https://www.govinfo.gov/content/pkg/USCOURTS-txsd-3_19-cv-00238/pdf/USCOURTS-txsd-3_19-cv-00238-2.pdf


[1] Jana Reed, et al., v. Maersk Line, Limited, In Personam, and M/V Maersk Idaho, No. 3:19-CV-238, 2023 WL 113740 (S.D. Tex. Jan. 5, 2023).

[2] The Plaintiffs’ expert witness testified that the Maersk Idaho’s wake would have been six to eight feet where the Reeds encounter it, however the court found his testimony less credible than that of Maersk’s expert.

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Photo of Ben Allums Ben Allums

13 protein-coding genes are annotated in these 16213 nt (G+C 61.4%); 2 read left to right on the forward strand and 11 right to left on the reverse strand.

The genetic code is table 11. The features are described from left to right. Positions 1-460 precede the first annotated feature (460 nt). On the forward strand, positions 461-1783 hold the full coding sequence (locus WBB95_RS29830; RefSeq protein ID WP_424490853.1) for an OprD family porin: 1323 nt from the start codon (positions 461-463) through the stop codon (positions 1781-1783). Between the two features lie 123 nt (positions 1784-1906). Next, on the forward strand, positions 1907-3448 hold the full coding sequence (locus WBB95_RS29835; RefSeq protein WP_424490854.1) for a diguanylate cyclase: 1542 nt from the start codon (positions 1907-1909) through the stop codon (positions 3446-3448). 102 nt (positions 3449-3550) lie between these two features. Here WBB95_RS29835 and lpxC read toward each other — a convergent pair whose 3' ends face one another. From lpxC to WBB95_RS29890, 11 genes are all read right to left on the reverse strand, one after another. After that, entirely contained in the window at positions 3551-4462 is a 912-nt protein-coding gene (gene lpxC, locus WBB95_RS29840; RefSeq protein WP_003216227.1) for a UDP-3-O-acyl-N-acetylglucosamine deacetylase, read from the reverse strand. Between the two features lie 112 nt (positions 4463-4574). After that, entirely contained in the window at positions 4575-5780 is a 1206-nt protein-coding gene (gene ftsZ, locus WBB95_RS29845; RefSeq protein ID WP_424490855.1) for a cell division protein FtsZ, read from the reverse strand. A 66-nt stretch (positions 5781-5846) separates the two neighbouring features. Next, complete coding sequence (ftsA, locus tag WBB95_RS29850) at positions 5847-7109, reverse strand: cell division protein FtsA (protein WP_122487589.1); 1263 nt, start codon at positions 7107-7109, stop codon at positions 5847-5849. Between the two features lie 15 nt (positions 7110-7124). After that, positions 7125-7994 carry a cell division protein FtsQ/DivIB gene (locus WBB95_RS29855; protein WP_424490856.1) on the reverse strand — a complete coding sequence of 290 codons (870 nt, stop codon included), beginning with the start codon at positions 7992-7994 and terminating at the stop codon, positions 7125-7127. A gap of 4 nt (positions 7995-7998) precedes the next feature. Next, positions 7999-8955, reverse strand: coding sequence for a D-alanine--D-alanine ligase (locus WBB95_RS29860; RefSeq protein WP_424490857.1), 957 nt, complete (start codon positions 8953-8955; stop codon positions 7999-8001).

Ben Allums practices admiralty and maritime law, including collision, marine pollution, personal injury and death, and regulatory matters. His career has spanned both private practice and the judiciary, and his experience ranges from simple, two-party disputes to incredibly complex multidistrict litigation involving thousands…

Ben Allums practices admiralty and maritime law, including collision, marine pollution, personal injury and death, and regulatory matters. His career has spanned both private practice and the judiciary, and his experience ranges from simple, two-party disputes to incredibly complex multidistrict litigation involving thousands of parties.

Photo of Jessie Shifalo Jessie Shifalo

Jessie Shifalo is a member of the firm’s Maritime, Oilfield, & Insurance practice group. She is also an experienced mariner, holding a USCG Unlimited Tonnage Master’s license.

Prior to joining the firm, Jessie had an eight-year seagoing career and has experience sailing on…